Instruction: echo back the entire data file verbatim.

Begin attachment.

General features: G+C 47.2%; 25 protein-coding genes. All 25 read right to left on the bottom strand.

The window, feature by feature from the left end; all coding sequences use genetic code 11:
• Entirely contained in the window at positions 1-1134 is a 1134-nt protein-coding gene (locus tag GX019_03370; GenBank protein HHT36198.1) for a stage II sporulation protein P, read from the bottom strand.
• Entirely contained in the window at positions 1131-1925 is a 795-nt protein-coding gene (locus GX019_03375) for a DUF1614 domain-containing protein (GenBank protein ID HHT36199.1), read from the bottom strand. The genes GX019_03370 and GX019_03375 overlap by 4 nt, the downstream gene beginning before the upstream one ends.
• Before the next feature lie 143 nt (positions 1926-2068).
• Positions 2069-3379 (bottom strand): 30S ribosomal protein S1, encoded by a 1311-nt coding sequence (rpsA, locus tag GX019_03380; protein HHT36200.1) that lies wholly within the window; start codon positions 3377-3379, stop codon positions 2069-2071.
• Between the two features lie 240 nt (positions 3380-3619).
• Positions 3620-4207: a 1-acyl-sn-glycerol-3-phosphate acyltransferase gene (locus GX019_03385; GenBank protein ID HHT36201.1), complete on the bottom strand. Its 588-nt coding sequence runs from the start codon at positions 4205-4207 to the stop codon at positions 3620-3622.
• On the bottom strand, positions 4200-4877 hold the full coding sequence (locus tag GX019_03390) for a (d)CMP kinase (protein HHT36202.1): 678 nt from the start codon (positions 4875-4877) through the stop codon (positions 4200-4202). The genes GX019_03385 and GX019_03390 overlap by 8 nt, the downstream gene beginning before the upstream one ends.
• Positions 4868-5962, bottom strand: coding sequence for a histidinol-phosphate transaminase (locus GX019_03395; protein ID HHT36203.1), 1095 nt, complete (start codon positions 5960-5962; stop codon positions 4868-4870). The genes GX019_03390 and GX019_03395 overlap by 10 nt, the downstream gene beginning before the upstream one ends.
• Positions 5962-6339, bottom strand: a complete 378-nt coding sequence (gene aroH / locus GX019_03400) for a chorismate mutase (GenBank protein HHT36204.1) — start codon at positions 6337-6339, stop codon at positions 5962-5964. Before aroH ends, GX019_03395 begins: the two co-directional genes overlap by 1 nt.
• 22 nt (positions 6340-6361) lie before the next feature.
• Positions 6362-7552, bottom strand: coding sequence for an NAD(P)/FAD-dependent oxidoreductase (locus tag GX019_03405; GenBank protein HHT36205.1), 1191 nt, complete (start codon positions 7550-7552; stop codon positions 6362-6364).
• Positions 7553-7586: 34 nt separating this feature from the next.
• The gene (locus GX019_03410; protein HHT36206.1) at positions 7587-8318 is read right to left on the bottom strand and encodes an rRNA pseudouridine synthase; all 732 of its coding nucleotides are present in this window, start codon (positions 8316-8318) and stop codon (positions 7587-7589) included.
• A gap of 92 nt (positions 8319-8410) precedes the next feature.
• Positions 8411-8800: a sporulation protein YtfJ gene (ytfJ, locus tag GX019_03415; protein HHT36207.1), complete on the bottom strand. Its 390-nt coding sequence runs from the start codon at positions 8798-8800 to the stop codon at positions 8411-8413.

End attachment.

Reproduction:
General features: G+C 47.2%; 25 protein-coding genes. All 25 read right to left on the bottom strand.

The window, feature by feature from the left end; all coding sequences use genetic code 11:
• Entirely contained in the window at positions 1-1134 is a 1134-nt protein-coding gene (locus tag GX019_03370; GenBank protein HHT36198.1) for a stage II sporulation protein P, read from the bottom strand.
• Entirely contained in the window at positions 1131-1925 is a 795-nt protein-coding gene (locus GX019_03375) for a DUF1614 domain-containing protein (GenBank protein ID HHT36199.1), read from the bottom strand. The genes GX019_03370 and GX019_03375 overlap by 4 nt, the downstream gene beginning before the upstream one ends.
• Before the next feature lie 143 nt (positions 1926-2068).
• Positions 2069-3379 (bottom strand): 30S ribosomal protein S1, encoded by a 1311-nt coding sequence (rpsA, locus tag GX019_03380; protein HHT36200.1) that lies wholly within the window; start codon positions 3377-3379, stop codon positions 2069-2071.
• Between the two features lie 240 nt (positions 3380-3619).
• Positions 3620-4207: a 1-acyl-sn-glycerol-3-phosphate acyltransferase gene (locus GX019_03385; GenBank protein ID HHT36201.1), complete on the bottom strand. Its 588-nt coding sequence runs from the start codon at positions 4205-4207 to the stop codon at positions 3620-3622.
• On the bottom strand, positions 4200-4877 hold the full coding sequence (locus tag GX019_03390) for a (d)CMP kinase (protein HHT36202.1): 678 nt from the start codon (positions 4875-4877) through the stop codon (positions 4200-4202). The genes GX019_03385 and GX019_03390 overlap by 8 nt, the downstream gene beginning before the upstream one ends.
• Positions 4868-5962, bottom strand: coding sequence for a histidinol-phosphate transaminase (locus GX019_03395; protein ID HHT36203.1), 1095 nt, complete (start codon positions 5960-5962; stop codon positions 4868-4870). The genes GX019_03390 and GX019_03395 overlap by 10 nt, the downstream gene beginning before the upstream one ends.
• Positions 5962-6339, bottom strand: a complete 378-nt coding sequence (gene aroH / locus GX019_03400) for a chorismate mutase (GenBank protein HHT36204.1) — start codon at positions 6337-6339, stop codon at positions 5962-5964. Before aroH ends, GX019_03395 begins: the two co-directional genes overlap by 1 nt.
• 22 nt (positions 6340-6361) lie before the next feature.
• Positions 6362-7552, bottom strand: coding sequence for an NAD(P)/FAD-dependent oxidoreductase (locus tag GX019_03405; GenBank protein HHT36205.1), 1191 nt, complete (start codon positions 7550-7552; stop codon positions 6362-6364).
• Positions 7553-7586: 34 nt separating this feature from the next.
• The gene (locus GX019_03410; protein HHT36206.1) at positions 7587-8318 is read right to left on the bottom strand and encodes an rRNA pseudouridine synthase; all 732 of its coding nucleotides are present in this window, start codon (positions 8316-8318) and stop codon (positions 7587-7589) included.
• A gap of 92 nt (positions 8319-8410) precedes the next feature.
• Positions 8411-8800: a sporulation protein YtfJ gene (ytfJ, locus tag GX019_03415; protein HHT36207.1), complete on the bottom strand. Its 390-nt coding sequence runs from the start codon at positions 8798-8800 to the stop codon at positions 8411-8413.